This Day in the Civil War

Saturday May 25 1861
FIRST FEDERAL FUNERAL FEEDS FURY

The East Room of the White House had held the body of Elmer Ellsworth as it lay in state, and it was the site of his funeral service today. His friendship with the Lincolns as well as the dramatic circumstances of his death--shotgunned by Alexandria, Va., hotelkeeper James Jackson as he tore a Confederate flag from the hotel roof--combined to make him the first martyr of the Union cause. Funerals, alas, would soon become far too commonplace to be held at the White House.



Sunday May 25 1862
SUNDAY SCUFFLE SCORES SUCCESS

Gen. Thomas J. Jackson, better known as “Stonewall”, was a deeply religious man who went to great lengths to avoid battle on the Sabbath. Today it could not be avoided, so he administered a drubbing to Gen. Banks’ men in the Battle of Winchester. Casualties were lopsided: 400 Southerners out of an army of 16000; more than 2000 Federals from a force of 8000, the vast majority missing or captured. The survivors scrambled back to Harpers Ferry, leaving their huge load of supplies to Jackson.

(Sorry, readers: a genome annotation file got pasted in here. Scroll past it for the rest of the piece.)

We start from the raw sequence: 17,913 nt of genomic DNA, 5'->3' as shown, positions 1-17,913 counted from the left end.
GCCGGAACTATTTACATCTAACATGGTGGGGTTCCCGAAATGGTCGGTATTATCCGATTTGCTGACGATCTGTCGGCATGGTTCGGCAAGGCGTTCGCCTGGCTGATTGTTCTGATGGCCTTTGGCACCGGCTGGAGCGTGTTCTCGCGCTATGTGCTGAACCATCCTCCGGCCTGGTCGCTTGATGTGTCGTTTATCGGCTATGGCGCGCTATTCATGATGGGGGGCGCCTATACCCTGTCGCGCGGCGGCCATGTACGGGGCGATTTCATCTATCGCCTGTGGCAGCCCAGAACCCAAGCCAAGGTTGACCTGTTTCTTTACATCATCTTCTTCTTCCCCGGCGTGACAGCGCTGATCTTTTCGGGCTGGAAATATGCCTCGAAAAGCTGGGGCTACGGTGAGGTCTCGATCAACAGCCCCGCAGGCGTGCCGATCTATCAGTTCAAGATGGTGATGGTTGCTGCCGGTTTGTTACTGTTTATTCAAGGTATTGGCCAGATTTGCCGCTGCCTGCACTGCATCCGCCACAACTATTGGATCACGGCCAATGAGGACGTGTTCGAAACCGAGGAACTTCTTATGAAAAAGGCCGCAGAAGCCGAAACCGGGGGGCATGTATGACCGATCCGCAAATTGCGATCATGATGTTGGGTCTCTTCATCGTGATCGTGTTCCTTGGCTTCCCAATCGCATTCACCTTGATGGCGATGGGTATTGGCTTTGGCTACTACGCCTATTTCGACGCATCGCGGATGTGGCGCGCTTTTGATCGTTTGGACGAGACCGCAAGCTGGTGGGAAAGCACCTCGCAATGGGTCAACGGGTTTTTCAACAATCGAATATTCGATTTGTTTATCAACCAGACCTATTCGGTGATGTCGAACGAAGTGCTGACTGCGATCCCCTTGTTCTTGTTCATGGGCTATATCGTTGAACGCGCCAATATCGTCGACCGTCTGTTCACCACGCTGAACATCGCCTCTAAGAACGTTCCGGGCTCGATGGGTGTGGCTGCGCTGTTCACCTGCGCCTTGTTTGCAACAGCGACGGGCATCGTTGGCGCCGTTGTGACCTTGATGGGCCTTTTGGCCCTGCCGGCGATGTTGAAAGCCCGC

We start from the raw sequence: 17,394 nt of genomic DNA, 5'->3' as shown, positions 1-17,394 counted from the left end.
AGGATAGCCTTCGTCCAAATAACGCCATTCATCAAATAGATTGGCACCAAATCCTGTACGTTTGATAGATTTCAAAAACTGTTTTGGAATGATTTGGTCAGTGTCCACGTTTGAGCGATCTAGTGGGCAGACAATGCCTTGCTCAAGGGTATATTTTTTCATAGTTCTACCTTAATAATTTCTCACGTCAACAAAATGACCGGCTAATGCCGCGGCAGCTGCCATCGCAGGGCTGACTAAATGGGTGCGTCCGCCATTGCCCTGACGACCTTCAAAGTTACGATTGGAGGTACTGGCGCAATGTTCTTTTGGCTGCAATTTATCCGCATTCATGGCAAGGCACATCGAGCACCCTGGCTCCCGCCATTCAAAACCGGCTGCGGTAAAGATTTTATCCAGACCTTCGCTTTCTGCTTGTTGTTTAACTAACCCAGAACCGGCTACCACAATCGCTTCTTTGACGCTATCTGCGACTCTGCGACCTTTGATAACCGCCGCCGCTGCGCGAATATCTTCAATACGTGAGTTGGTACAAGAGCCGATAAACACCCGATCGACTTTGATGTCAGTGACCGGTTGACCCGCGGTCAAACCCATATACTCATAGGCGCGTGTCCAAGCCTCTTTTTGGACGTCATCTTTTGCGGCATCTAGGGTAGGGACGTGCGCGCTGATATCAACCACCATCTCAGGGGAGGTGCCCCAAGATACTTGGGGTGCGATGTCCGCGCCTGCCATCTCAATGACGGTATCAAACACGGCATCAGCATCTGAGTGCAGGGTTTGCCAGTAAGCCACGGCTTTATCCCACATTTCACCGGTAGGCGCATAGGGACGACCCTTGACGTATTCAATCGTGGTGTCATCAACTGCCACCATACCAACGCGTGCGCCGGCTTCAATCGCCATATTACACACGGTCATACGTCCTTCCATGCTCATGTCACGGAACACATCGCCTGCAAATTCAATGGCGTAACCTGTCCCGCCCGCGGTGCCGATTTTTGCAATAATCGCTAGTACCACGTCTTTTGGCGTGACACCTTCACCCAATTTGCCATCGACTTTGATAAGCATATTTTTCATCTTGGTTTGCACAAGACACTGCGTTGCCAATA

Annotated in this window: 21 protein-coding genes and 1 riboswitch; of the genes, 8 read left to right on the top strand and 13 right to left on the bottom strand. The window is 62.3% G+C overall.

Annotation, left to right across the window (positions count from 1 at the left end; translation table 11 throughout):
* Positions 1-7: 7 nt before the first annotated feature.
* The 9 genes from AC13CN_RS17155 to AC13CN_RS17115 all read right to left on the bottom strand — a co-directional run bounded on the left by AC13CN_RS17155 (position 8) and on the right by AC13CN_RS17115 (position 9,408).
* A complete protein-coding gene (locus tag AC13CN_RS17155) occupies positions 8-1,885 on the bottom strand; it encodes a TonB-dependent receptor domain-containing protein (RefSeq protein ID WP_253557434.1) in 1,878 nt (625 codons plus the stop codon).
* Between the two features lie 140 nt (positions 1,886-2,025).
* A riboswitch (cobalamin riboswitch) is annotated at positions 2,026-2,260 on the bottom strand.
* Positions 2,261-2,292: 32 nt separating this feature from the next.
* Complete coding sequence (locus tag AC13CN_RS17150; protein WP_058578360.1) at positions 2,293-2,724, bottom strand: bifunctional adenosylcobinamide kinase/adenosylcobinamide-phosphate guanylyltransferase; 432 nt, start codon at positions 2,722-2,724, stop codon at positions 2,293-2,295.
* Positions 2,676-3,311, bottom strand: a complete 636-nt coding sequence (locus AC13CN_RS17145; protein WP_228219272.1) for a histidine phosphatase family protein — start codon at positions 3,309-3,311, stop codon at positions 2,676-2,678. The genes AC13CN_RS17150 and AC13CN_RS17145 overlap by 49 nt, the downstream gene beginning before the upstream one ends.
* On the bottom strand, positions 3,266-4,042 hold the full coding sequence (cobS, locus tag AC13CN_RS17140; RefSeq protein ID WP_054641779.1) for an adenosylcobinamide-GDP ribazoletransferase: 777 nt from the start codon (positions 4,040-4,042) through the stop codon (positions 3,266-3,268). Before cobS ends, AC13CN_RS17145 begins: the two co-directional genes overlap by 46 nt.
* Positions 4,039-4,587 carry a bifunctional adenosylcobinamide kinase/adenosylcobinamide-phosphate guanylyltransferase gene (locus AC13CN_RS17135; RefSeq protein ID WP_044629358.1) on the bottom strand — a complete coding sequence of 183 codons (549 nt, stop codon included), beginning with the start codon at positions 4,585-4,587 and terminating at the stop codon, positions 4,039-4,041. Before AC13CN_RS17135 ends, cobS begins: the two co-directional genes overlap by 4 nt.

Monday May 25 1863
VEXATIOUS VALLANDIGHAM VACATED

Rep. Charles L. Vallandigham, D-Ohio, would in a later time have been known as a diehard peacenik. He opposed secession but also opposed the war to prevent it, and he opposed Lincoln. Last year he had visited an Ohio regiment in camp near Washington and had been the target of rocks and garbage. Finally he was arrested for treason for expressing allegedly pro-Confederate sentiments, and sentenced to prison. Lincoln changed the sentence to exile from the United States. Today Vallandigham was turned over to Confederate authorities in Tennessee.



Wednesday May 25 1864
CREEKSIDE CHURCH CONFLICT CONDUCTED

Gen. William T. Sherman had marched across Georgia with little impediment so far. This changed today at a place called New Hope Church. Sherman’s left, under Schofield, faced Gen. Hood; on his right, McPherson faced Hardee; in the center it was Thomas against Polk. Combat raged along Pumpkin Vine Creek, with Hooker getting in to the act. A furious thunderstorm raged, casualties were appalling, but the Southern lines held.

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